Healesville Sanctuary

When we arrived, we were welcomed by a ranger named Ben who gave us a special mission. The mission was to find different ways that we could help our endangered species. Some of the ways we learnt were to keep cats inside at night time or put a bell on them to warn other animals. Another way was to ‘Wipe for Wildlife’ by purchasing recycled toilet paper, so that we wouldn’t have to cut down as many trees, which are the homes to many animals. We should also make sure we put our rubbish in the correct bin and not let it flow into our rivers and lakes.

We explored the sanctuary and visited a variety of enclosures around the park, which were home to many native Australian animals. When we made our way around the zoo we got a chance to go into the nocturnal room, reptile house and parrot aviary. Inside the nocturnal room it was like a spooky house because it was very dark and all of the animals were in their own special tanks or cages. Some of the animals we saw in there were bilbies, bandicoots and Leadbeater’s possums.

Other animals we saw around the zoo were baby crocodiles, turtles, platypuses, emus and many more. We were also interested to find that there was a vet and animal hospital on site. The vet helps the sick animals at Healesville Sanctuary get better. When we visited the animal hospital there weren’t any animals in there but they had just put an injured koala back into its enclosure.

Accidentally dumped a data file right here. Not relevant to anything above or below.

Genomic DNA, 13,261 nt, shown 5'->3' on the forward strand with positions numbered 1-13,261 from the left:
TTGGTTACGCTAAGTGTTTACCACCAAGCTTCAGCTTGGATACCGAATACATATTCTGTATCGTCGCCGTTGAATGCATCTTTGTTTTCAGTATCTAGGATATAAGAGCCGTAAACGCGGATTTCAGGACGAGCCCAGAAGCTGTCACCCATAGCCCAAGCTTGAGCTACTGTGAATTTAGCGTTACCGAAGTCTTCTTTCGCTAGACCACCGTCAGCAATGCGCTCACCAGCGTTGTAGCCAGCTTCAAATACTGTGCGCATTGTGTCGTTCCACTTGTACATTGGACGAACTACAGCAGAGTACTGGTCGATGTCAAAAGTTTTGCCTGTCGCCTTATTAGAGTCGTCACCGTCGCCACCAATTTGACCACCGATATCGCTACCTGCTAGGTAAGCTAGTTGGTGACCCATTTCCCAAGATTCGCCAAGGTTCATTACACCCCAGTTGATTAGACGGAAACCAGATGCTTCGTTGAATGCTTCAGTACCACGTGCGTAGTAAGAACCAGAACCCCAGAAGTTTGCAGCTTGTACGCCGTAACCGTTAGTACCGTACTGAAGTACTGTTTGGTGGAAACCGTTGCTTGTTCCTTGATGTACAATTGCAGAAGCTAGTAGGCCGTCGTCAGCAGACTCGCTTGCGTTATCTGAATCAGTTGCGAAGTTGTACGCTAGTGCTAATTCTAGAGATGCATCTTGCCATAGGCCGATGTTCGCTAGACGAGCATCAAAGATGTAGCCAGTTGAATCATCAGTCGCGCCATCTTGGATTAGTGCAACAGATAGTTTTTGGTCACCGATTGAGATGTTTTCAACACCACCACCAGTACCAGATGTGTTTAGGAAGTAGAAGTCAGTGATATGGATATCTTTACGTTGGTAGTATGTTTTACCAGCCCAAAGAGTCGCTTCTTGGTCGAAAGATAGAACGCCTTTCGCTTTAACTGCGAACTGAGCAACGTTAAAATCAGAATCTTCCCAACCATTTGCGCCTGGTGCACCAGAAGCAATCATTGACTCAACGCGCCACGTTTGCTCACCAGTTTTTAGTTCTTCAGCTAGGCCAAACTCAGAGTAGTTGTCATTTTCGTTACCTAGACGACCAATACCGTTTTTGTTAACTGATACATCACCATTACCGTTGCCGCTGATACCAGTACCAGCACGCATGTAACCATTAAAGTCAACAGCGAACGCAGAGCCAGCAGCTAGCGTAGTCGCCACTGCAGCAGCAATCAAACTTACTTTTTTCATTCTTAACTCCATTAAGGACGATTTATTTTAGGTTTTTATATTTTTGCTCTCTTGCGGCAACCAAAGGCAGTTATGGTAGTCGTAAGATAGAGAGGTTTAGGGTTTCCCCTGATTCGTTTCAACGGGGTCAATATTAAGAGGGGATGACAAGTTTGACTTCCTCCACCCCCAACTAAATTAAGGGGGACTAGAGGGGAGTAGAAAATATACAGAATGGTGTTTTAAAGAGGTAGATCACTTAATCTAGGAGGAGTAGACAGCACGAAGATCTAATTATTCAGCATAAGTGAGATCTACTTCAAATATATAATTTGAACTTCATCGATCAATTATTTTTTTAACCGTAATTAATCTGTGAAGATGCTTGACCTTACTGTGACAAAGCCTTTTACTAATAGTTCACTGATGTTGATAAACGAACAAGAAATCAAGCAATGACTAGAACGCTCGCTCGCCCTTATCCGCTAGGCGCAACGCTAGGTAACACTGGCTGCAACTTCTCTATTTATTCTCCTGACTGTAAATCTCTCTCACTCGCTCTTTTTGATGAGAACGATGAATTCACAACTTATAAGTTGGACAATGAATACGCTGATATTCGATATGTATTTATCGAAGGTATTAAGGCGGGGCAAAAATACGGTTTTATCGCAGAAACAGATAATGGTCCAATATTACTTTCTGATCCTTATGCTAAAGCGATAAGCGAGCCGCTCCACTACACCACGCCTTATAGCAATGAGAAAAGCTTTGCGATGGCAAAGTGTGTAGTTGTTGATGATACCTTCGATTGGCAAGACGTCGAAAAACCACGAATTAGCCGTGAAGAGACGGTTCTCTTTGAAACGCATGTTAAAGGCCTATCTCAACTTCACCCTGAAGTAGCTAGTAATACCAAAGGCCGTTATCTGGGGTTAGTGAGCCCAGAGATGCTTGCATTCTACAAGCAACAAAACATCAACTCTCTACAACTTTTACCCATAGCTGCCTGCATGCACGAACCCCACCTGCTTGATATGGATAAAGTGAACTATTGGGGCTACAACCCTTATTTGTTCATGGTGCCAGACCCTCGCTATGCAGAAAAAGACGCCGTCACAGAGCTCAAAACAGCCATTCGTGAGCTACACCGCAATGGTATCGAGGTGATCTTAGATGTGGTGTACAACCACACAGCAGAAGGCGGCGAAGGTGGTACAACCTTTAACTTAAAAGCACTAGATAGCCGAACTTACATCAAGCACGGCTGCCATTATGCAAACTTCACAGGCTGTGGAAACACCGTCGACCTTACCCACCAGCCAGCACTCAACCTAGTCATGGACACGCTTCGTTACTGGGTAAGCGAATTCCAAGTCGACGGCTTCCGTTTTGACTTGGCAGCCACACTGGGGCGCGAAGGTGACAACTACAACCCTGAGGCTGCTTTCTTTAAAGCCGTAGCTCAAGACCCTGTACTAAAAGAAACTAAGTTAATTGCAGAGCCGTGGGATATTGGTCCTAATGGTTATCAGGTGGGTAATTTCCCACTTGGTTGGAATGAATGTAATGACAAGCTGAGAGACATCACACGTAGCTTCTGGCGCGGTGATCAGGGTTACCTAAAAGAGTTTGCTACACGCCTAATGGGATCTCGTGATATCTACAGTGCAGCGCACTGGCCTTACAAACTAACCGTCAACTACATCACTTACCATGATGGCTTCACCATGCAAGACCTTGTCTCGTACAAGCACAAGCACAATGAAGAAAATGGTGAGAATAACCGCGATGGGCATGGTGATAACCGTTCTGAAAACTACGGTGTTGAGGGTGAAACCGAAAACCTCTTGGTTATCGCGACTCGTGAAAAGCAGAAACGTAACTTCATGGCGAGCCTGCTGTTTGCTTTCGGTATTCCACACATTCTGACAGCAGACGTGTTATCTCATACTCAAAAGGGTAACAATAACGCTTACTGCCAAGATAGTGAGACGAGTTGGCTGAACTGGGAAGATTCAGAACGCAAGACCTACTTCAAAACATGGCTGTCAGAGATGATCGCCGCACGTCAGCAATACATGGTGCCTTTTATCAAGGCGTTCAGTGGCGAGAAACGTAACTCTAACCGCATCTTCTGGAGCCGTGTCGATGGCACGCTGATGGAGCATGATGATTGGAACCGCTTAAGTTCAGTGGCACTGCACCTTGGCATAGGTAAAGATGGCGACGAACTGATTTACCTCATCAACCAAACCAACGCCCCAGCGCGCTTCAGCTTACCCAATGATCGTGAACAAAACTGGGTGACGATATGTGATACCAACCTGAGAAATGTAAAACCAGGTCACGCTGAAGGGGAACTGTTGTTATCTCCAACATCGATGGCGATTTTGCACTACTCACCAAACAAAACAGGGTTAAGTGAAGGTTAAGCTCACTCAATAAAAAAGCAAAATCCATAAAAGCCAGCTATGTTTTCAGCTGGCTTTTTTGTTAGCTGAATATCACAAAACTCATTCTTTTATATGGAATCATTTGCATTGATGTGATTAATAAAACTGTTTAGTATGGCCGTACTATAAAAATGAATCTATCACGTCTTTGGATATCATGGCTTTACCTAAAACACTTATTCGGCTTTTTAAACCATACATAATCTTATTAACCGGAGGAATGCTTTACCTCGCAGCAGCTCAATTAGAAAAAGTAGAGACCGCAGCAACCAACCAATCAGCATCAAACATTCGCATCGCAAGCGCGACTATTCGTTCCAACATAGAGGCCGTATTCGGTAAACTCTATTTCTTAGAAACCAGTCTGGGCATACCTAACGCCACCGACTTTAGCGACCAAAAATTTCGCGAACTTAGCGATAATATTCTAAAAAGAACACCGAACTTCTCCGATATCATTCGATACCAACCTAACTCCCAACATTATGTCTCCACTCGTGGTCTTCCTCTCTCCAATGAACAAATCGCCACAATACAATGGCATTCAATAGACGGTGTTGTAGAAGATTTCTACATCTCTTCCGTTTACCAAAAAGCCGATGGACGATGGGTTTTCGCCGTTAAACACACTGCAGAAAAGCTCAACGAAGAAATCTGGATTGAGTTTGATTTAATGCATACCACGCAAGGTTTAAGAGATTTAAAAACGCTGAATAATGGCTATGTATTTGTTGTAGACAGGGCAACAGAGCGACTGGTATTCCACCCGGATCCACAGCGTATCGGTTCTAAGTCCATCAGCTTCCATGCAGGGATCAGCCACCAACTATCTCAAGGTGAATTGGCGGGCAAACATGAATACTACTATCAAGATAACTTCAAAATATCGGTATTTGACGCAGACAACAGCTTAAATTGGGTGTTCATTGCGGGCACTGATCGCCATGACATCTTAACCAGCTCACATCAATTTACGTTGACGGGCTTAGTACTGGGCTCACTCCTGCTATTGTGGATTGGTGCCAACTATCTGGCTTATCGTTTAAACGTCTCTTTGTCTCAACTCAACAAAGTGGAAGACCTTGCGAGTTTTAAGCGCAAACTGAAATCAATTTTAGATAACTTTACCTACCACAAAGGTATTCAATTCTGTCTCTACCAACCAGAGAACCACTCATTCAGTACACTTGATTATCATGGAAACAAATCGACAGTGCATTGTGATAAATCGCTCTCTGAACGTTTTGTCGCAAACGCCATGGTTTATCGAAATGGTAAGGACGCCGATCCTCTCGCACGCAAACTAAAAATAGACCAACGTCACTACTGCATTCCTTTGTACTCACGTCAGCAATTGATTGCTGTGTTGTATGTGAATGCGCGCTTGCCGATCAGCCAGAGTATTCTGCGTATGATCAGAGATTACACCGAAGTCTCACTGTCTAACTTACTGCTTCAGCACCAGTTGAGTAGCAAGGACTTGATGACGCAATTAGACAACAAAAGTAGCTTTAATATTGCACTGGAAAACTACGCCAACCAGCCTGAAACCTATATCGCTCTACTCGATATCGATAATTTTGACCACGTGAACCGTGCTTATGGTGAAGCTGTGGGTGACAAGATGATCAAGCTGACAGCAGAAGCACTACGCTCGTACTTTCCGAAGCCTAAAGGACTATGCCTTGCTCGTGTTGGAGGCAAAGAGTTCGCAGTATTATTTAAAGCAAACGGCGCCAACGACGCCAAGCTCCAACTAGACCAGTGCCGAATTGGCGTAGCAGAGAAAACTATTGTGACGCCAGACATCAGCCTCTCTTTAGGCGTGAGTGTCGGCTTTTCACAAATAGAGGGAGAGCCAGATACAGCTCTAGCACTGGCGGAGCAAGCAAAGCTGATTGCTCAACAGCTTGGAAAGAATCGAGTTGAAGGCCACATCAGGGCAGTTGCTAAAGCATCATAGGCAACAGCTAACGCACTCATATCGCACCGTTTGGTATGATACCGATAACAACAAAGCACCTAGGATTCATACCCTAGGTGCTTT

At 12 o’clock we went to watch a bird show, called Spirits of the Sky. Everyone’s favourite parts of the show were when Bernice the Black-breasted Buzzard cracked an egg by using a rock and her beak. We also really enjoyed it when the Corella flew out and used the microphone to speak English to the audience.

We were also very lucky to be able to have some different encounters with some of the animals. Ranger Ben took us to see a snake close up! Its name was Quincy and she was a black headed python. We were able to have a feel of her and we were surprised to find that it was soft and smooth, which wasn’t what we expected scales to feel like. Ranger Ben provided 3/4K with a chance to meet a Pygmy possum named William. It was so small that it could fit into the palm of Ranger Ben’s hand.

When we visited the parrot aviary we had a chance to feed the lorikeets and black cockatoos. We met a very vocal Bush Stone-curlew as we were leaving the enclosure. It turned out he was protecting his mate who was sitting on an egg.

Despite the rainy weather it was a great day. We all enjoyed seeing the animals in their natural habitats and having the special encounters with selected species. We are now more aware of how we can help the survival of our native animals.

Written By Isabelle P. 3/4V and Dion K. 3/4K